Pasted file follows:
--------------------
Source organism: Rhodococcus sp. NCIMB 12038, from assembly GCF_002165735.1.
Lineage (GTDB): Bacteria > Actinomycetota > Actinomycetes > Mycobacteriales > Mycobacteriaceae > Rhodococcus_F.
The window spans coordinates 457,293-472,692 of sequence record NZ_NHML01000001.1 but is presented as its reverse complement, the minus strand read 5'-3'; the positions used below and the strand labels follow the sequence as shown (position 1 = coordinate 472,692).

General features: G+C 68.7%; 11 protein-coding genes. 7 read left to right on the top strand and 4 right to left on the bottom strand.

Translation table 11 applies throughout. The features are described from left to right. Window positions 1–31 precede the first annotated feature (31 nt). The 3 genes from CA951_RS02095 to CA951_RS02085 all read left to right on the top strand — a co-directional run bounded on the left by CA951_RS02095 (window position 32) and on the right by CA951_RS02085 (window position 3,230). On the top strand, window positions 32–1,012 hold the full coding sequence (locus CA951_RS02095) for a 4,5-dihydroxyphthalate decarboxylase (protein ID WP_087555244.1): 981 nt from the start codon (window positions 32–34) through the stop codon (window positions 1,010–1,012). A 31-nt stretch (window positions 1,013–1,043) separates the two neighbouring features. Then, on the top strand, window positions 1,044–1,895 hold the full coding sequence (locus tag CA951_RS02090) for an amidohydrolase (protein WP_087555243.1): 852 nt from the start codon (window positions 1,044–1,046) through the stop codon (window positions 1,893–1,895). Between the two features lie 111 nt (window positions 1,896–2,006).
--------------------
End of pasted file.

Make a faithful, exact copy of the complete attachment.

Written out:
Source organism: Rhodococcus sp. NCIMB 12038, from assembly GCF_002165735.1.
Lineage (GTDB): Bacteria > Actinomycetota > Actinomycetes > Mycobacteriales > Mycobacteriaceae > Rhodococcus_F.
The window spans coordinates 457,293-472,692 of sequence record NZ_NHML01000001.1 but is presented as its reverse complement, the minus strand read 5'-3'; the positions used below and the strand labels follow the sequence as shown (position 1 = coordinate 472,692).

General features: G+C 68.7%; 11 protein-coding genes. 7 read left to right on the top strand and 4 right to left on the bottom strand.

Translation table 11 applies throughout. The features are described from left to right. Window positions 1–31 precede the first annotated feature (31 nt). The 3 genes from CA951_RS02095 to CA951_RS02085 all read left to right on the top strand — a co-directional run bounded on the left by CA951_RS02095 (window position 32) and on the right by CA951_RS02085 (window position 3,230). On the top strand, window positions 32–1,012 hold the full coding sequence (locus CA951_RS02095) for a 4,5-dihydroxyphthalate decarboxylase (protein ID WP_087555244.1): 981 nt from the start codon (window positions 32–34) through the stop codon (window positions 1,010–1,012). A 31-nt stretch (window positions 1,013–1,043) separates the two neighbouring features. Then, on the top strand, window positions 1,044–1,895 hold the full coding sequence (locus tag CA951_RS02090) for an amidohydrolase (protein WP_087555243.1): 852 nt from the start codon (window positions 1,044–1,046) through the stop codon (window positions 1,893–1,895). Between the two features lie 111 nt (window positions 1,896–2,006).